Arne Bellstorf ANSWERS 15 QUESTIONS WITH JULINDA MORROW
It’s quite fitting that Arne Bellstorf lives in Hamburg, Germany, the same city that helped to shape the early development of The Beatles. Fitting, because Arne’s graphic novel Baby’s in Black introduces us to The Beatles at the beginning of their stardom. Arne shows us a very different group, when there were five members, Pete Best was the drummer and artist Stuart Sutcliffe was their bass player.
Long before John’s charisma and Paul’s sensitivity captured the world, it was Stuart Sutcliffe who captured the heart of a young German photographer named Astrid Kirchherr. Their tragic love affair is the axis of Baby’s in Black.
Arne Bellstorf’s art is simple and expressive. With just a few lines he captures the essence of each character, and – believe me – that’s easier said than done.
Baby’s in Black is published in North America by First Second, and has been translated into 7 languages. If you haven’t had an opportunity to read it, now is the time.
Check out Arne’s lovely technique in the gallery that follows this interview.
Julinda Morrow: What path led you to comics and sequential art
Arne Bellstorf: Of course I read comics as a child, a lot of Disney and French/Belgian stuff. I drew comics as well, producing my own comics as a young teenager, but it was only when I was studying graphic design in Hamburg that I picked up drawing comics again. I met other people who were into comics, like Sascha Hommer, and we started publishing comics and working together. He already had his magazine Orang and I became sort of a co-editor, before we eventually founded our own little publishing house, Kiki Post. I did a comic book as my final year project and it was published the same year in Germany (by Reprodukt), and I guess since then I’ve been a “professional” comic artist.
JM: What schooling or training did you receive?
AB: I studied at the design department of the University of Applied Sciences in Hamburg, which is a state school for graphic design, illustration and fashion. I graduated in 2005 with a diploma in design, with a focus on illustration.
JM: Who, in your opinion, are the pioneers of sequential art?
AB: As far as European artists in the age of print are concerned, you have to name Rodolphe Töpffer and Wilhelm Busch, of course. But since sequential art has always been a part of human culture, it’s difficult to come up with pioneers. You always end up with cave paintings, I guess.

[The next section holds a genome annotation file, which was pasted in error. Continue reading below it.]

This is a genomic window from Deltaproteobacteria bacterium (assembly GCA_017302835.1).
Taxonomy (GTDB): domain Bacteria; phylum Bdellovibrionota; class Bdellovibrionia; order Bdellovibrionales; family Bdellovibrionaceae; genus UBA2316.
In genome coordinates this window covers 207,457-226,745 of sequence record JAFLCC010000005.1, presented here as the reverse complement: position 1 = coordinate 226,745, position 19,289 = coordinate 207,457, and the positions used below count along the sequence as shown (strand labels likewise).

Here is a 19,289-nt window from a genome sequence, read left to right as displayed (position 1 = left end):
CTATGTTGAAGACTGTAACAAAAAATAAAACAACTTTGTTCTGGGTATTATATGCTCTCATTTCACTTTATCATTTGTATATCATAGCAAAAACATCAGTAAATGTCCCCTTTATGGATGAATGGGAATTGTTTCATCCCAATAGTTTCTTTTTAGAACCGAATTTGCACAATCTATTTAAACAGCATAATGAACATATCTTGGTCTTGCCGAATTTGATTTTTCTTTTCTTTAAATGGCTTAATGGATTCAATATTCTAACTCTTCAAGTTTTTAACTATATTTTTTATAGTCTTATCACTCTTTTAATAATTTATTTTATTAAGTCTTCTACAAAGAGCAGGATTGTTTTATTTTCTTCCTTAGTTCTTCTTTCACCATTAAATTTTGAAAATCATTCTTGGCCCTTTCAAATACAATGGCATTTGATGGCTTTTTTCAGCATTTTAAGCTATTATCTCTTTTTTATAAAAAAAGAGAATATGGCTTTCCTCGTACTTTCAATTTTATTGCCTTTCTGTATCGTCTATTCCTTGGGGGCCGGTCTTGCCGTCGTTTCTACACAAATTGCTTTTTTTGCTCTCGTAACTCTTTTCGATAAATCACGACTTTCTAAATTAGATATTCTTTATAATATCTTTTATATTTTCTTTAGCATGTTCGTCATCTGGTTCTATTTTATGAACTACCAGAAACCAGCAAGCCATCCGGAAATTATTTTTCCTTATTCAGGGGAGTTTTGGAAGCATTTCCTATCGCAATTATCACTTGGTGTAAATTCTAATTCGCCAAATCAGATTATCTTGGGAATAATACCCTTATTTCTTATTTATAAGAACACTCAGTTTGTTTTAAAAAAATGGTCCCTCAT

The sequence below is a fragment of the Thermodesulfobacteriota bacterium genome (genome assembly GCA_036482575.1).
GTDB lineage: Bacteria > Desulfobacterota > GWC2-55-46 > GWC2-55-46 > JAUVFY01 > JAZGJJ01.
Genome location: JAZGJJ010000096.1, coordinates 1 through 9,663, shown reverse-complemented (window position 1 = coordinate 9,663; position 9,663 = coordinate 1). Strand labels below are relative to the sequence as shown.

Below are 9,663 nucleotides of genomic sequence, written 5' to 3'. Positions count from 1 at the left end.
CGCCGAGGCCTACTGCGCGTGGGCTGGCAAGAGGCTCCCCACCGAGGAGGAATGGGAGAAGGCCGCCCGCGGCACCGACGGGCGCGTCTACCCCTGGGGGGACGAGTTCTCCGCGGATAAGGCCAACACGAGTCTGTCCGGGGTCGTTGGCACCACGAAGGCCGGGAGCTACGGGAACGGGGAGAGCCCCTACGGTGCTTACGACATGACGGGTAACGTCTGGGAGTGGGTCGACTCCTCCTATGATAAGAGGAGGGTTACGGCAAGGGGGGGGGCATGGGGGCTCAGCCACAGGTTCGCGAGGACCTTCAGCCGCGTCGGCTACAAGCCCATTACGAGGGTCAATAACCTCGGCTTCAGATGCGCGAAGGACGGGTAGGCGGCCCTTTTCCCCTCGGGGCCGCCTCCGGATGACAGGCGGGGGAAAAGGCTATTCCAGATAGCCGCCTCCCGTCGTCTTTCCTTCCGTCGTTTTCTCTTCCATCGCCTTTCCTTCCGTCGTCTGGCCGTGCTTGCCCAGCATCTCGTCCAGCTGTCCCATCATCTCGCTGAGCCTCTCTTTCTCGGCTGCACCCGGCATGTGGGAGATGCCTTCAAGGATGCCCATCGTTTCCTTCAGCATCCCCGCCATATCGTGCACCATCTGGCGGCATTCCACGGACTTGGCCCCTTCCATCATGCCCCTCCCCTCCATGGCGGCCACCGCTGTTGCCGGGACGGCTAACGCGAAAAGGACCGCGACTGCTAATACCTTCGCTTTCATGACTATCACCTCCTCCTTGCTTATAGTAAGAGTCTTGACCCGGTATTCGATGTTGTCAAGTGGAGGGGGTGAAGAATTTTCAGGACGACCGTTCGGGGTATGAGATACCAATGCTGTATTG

JM: How do you define sequential art?
AB: A narration in pictures? I think the term is quite self-explanatory; however I wouldn’t call animation or film sequential art. Basically, I go along with the Will Eisner definition, it’s “the arrangement of pictures or images and words to narrate a story.”
JM: Do you find that sequential art provides you with near-limitless possibilities for storytelling or do you experience it as constraining?
AB: If I felt constrained within the medium, I wouldn’t have chosen or even been attracted to sequential art. I find it rather inspiring and challenging to work with just paper and ink. I wouldn’t want to work in another medium.
JM: What qualities or resources do you believe are most important for a sequential storyteller to have?
AB: Well, I’d say it really depends on what kind of story you want to tell and what your approach is towards drawing in general. There’s a wide range, from artists like Moebius to such as Marjane Satrapi. I think the same applies for any visual storytelling and maybe for “art” in general, it’s always about the combination of form and content. But I think the focus should always be on the picture, the visual language.
JM: How do you approach your work process?
AB: I sit down and start to draw, scribble, erase, have a cup of coffee and start again. For stories longer than two or three pages, I’d do a storyboard first, but it often begins with one single image I see – it suddenly appears in my head or on paper while drawing – and then I just add further pictures around the first one.
JM: How many hours a day do you work? Are you uniformly productive on any given day or more productive on some days than others?
AB: I don’t draw every day. But usually I’m most productive in the evenings and at nighttime.
JM: Was it a struggle, at the start of your career, to find work and make ends meet?
AB: It still is.
JM: What has been your most valuable professional experience
AB: Working on Baby’s in Black for three years was a far-reaching experience. It really changed the way I think about my working time and my own limitations.
JM: What inspires or informs you creatively?
AB: Everything I see, hear and touch from the past, especially mid-20th century. I think it was the heyday for a lot of things, culturally, in western society.
JM: What is your position on digital comics? Are they a good thing or a bad thing?
AB: I prefer to read off-screen and touch books; the physical, haptic experience.
JM: If you were to make any changes to the industry or the market what changes would you make?
AB: Destroy capitalism? I have no idea. Sometimes I wish there was an audience and an acceptance for comics as in France or Japan all over the world, but just because I’m tired of explaining what I do.
JM: If you could apprentice under any artist at any time in history and anywhere in the world who would it be?
AB: Certainly not a cartoonist. Maybe Hitchcock. Or an Italian renaissance artist. But if I could travel back in time, I would look for all the artists we don’t find in our history books. I guess there’s a lot to discover.
JM: What, in the future, would you like to accomplish creatively?
AB: I’d be happy if I were to find the time and energy to do another book. There are a few stories growing in my mind. Basically, I hope I’ll be able to go on making a living from drawing.